• Also called ‘Brittle Bone Disease’
  • This is a generalised, predominantly collagen-tissue disorder
  • Leads to abnormal bone matrix and reduced bone strength causing bone fragility, fracture risk,
  • bone deformity and linear growth deficiency

 

CLASSIFICATION

  • Five major types (1 to 5)
  • Autosomal dominant and recessive mutations noted

Clinical findings

  • Always differentiate it from Non-Accidental Injury

Skeletal deformities

  • Short stature
  • Scoliosis/ Kyphosis
  • Chest wall deformities(pectus excavatum/ carinatum)

Eye manifestation

  • Blue sclerae

Lung problems

  • Vulnerable to lung problems asthma and pneumonia.

Cardiac problems

  • Increased risk of cardiac valvular disease
  • Commonest is called mitral valve prolapse.

Neurological problems

  • Macrocephaly.
  • Hydrocephalus
  • Basilar invagination

Abnormal blood coagulation

  • Increased vascular fragility
  • Reduced clotting factors
  • Abnormal platelet function

Periodontitis

  • Periodontitis
  • Dentinogenesis imperfecta

Hearing

  • Progressive hearing loss in young adulthood

Vision

  • The connective tissue problem in OI can extend to the eyes

 

Diagnosis

Possible to diagnose solely on clinical features.

Biochemical (collagen) or molecular (DNA) tests can help confirm a diagnosis

Radiological features

  • Multiple fractures of various ages
  • Diaphyseal and vertebral fractures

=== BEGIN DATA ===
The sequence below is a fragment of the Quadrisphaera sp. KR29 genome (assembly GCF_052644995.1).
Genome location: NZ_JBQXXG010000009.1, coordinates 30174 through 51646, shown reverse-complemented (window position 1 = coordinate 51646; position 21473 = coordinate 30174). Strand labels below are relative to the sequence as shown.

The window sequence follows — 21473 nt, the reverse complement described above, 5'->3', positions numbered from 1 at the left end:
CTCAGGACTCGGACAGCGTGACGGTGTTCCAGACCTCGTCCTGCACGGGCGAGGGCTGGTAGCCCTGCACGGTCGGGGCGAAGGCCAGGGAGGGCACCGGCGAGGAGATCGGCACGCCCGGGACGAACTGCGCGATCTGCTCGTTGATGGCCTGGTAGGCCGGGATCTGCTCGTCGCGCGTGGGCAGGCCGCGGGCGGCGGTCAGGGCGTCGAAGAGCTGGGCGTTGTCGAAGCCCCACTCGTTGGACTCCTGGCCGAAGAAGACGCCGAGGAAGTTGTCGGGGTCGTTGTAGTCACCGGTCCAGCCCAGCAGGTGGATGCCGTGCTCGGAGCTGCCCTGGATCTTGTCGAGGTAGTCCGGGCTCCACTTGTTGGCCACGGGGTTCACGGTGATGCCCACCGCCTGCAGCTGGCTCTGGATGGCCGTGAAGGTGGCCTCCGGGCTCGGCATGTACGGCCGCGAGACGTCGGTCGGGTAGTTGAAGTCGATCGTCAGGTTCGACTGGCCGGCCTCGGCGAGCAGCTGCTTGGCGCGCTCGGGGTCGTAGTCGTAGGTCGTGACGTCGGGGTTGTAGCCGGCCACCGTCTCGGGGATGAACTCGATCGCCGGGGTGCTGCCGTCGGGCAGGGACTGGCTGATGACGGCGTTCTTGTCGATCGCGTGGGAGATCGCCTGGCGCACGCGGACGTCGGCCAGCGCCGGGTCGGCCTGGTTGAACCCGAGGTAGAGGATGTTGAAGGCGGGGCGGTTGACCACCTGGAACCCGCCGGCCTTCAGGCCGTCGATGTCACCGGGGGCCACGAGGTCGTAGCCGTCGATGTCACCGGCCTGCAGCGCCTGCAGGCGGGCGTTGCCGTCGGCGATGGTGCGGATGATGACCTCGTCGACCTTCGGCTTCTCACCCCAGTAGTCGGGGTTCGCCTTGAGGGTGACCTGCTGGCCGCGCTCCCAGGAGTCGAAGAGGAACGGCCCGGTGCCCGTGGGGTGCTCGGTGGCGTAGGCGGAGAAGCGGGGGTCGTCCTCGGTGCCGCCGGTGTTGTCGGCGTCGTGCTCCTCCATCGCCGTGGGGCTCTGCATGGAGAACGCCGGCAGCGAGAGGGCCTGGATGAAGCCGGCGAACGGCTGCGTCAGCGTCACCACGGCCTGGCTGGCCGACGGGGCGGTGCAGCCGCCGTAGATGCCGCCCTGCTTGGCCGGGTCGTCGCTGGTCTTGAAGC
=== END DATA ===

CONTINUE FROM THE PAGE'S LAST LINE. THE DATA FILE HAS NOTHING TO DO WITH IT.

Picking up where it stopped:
• Rib fractures
  • Callus formation.
  • Osteopenia
  • Bowed long bones
  • Thin and under-tubularized long bones
  • Vertebral compression
  • Narrow thoracic apex

Low Bone density measurement

Histomorphometry (measurement of shape and form of bone).

Bloods-Calcium, phosphate, Low Serum 25-hydroxyvitamin D

Ultrasound

  • The main prenatal screening method

 

TREATMENT

  • No cure for OI.
  • Treatment depends on severity of the disease and the age of the patient.
  • Multidisciplinary team
  • Orthopedic, endocrinologist, pulmonologist, neurologist, surgeon, radiologist and nutritionist etc.
  • Medical management includes drug therapy; orthopaedic treatment for fractures and deformity stabilisation; rehabilitation for muscular strengthening and walking strategy
  • Directed towards preventing or controlling the symptoms, maximizing independent mobility, and developing optimal bone mass and muscle strength

Medication

  • Bisphosphonates
  • They slow the loss of existing bone.
  • Reduce vertebral compressions and some long bone fractures
  • Prior to starting a bisphosphonate, maximise calcium and vitamin D supplementation, as sufficient concentrations are necessary for an optimal treatment response

Follow up

  • Hearing tests and MRI of the hearing canals
  • Eyes exams are recommended every 2 to 3 years

 

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